Archivi categoria: faa

Pilot Crashes Drone into Seattle Space Needle, May Face Jail and Fine

A drone pilot crashed his camera drone into Seattle’s iconic Space Needle on New Years Eve, and they may now be facing charges.

Footage of the accident captured by the drone itself was made public this week and quickly went viral. The 3-minute video shows the drone capturing scenic views of the city for a couple of peaceful minutes before unexpectedly flying straight into the upper section of the space needle, where some workers were standing.

CNN reports that police have identified the owner of the drone using its serial number. The FAA began requiring drone owners to register their drones in 2016 for incidents just like this latest one in Seattle.

While Seattle doesn’t currently have any drone ordinances, it’s considering charging the drone owner with reckless endangerment, a gross misdemeanor which could carry a penalty of up to 364 days in jail and a $5,000 fine.

“It looks like the drone tractor beam we installed on the Space Needle is working,” Space Needle CEO Ron Sevart tells CNN. He says it’s the third time Space Needle management has recovered a drone at the famous landmark.

(via CNN via Paleofuture)

US Working on Rules for Flying Drones Over Populated Areas


The FAA has been scrambling to come up with appropriate rules for multi-rotor camera drones since the flying machines took the world by storm a few years back. And while the first set of proposed rules were revealed a little over a year ago, it seems a US Government committee is already working on a very important update.

For those unfamiliar with the background here, the proposed rules released by the FAA in February of 2015 banned the flying of drones over populated areas except via special exemption. This kind of flying, maintained the FAA, is simply too dangerous to both commercial airlines and the people on the ground below.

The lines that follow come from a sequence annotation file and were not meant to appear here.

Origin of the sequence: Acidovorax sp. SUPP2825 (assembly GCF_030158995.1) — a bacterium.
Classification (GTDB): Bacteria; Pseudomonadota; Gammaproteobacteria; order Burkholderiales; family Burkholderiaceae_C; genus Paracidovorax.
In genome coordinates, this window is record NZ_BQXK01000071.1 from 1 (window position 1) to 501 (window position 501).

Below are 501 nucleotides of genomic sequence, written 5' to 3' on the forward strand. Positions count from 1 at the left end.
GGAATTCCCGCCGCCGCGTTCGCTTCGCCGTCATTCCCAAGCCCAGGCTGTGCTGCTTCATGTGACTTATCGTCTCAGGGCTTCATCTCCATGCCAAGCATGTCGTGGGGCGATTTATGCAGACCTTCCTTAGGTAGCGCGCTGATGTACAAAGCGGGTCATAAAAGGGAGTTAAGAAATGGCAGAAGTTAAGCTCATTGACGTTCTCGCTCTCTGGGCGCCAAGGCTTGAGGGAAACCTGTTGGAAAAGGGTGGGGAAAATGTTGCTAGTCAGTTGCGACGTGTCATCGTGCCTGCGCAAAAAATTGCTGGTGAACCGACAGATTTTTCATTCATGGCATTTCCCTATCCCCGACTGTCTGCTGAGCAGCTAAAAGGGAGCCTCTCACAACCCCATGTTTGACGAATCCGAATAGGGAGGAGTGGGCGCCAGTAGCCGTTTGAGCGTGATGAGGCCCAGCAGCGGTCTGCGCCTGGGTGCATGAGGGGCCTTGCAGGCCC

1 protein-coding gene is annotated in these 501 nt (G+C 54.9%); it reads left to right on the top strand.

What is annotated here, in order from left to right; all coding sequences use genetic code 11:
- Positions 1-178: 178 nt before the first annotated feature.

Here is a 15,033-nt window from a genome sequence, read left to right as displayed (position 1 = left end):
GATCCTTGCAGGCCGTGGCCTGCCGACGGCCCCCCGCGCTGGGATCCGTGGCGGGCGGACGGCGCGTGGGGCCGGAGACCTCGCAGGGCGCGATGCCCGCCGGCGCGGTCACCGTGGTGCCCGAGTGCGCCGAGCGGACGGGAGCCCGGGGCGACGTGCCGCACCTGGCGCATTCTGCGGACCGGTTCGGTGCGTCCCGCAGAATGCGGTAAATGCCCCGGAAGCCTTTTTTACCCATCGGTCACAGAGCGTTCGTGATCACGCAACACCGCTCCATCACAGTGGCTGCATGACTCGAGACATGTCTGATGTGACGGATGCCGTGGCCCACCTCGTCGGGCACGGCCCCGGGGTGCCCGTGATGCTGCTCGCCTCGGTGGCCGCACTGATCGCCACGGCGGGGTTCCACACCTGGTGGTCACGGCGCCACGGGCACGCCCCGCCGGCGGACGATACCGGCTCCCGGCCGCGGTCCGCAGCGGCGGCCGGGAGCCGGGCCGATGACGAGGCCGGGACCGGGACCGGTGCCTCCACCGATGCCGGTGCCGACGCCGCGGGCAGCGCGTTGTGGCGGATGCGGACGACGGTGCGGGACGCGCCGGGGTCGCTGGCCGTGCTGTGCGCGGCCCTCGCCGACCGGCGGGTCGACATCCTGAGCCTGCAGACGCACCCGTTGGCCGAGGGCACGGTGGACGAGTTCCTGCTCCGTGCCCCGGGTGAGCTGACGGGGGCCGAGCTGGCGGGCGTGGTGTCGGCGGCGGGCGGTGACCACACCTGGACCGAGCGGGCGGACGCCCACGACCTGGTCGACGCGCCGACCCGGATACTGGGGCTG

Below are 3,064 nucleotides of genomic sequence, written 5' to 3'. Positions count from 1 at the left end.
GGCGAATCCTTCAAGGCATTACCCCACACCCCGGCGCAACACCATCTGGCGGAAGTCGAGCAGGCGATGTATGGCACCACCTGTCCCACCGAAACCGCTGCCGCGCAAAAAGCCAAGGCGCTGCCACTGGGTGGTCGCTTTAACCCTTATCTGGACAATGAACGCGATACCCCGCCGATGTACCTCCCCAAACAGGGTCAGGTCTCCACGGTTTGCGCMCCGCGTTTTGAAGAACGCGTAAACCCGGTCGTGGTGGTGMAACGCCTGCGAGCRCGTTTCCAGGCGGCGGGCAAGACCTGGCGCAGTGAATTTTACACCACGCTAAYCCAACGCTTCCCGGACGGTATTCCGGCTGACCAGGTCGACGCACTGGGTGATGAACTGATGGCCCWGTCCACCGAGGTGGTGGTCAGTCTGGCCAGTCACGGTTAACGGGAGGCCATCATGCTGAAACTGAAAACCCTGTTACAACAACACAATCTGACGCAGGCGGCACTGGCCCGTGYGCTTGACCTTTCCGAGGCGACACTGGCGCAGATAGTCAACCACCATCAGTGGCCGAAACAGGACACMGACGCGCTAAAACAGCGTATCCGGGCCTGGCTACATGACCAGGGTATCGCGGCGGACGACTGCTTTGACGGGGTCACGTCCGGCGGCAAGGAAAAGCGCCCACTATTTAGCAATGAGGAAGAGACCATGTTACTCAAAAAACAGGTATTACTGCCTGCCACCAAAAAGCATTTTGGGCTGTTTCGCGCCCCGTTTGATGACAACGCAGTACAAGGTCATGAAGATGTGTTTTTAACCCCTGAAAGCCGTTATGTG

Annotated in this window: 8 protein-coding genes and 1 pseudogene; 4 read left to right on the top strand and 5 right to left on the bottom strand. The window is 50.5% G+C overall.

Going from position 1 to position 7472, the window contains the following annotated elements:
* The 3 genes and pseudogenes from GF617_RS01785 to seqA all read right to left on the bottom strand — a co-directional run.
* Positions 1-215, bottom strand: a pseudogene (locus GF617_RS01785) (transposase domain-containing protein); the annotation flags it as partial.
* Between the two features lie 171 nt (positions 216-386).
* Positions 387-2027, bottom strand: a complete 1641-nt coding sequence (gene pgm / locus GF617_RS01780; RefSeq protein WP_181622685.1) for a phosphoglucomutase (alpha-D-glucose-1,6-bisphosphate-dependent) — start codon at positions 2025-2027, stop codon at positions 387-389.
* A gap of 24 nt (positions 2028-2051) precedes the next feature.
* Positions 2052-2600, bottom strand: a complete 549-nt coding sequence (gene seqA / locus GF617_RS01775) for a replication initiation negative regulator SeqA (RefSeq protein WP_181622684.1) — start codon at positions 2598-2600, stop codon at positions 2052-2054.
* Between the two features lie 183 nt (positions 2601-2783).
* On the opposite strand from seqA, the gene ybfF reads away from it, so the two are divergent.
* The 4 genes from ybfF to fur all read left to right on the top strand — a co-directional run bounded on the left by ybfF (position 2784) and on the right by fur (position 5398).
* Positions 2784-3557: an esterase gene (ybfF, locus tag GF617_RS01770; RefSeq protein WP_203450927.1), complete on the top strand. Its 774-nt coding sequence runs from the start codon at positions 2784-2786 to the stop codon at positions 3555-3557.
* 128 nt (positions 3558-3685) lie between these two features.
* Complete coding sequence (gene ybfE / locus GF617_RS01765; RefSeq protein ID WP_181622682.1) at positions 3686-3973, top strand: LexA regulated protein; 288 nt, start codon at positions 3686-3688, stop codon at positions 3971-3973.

However, according to the Associated Press, a US Government-sponsored committee has sent the FAA some recommendations that will change—or at least further clarify—this rule and open up this type of commercial drone use a bit.


The details were revealed in documents secured by the AP this past week, and they can get a bit convoluted. So here’s a quick, simple, bullet point breakdown.

  • Drones will be classified into 4 categories: (1) Those that weigh less than 0.5 pounds, (2) commercial multi-rotor drones that weigh about 4-5 pounds (but there is no official weight limit), (3) work drones used in closed or restricted sites, and (4) commercial drones allowed to fly over congested areas.
  • The first category has no restrictions, but the drone manufacturer themselves would have to demonstrate through testing that the chance of serious injury is 1 percent or less if the drone hit someone.
  • The second category—this is where most DJI drones and other recreational quadcopters fit—could fly over crowds, but “would have to demonstrate through testing that the chance of a serious injury was 1 percent or less” if the drone fell out of the sky.
  • The third category won’t typically apply to the majority of photographers using drones, but you can read the specifics about those here.
  • The fourth category could have “sustained flights” over crowds, but only after the operator developed a “congested area plan” by working together with the FAA and the community they’ll be flying over. Manufacturers of these drones would have to show there was 30 percent or less chance that a person would be seriously injured if the drone hit them at “the maximum strength impact possible.”
  • Category 2, 3, and 4 drones would always have to fly at least 20 feet above bystanders’ heads

What do these rules mean for photographers and videographers who want to register and use their drones for commercial purposes? It seems that, as long as you could prove your drone meets the safety criteria laid out, you’d have a green light.

Keep in mind that the FAA has no obligation to actually listen to these recommended rules—the final say is theirs and theirs alone. However, since the FAA are the ones who set up this sponsored committee, they probably won’t ignore the recommendations entirely.

(via AP via Engadget)

Image credits: Photographs courtesy of Arnold Reinhold and Don McCullough.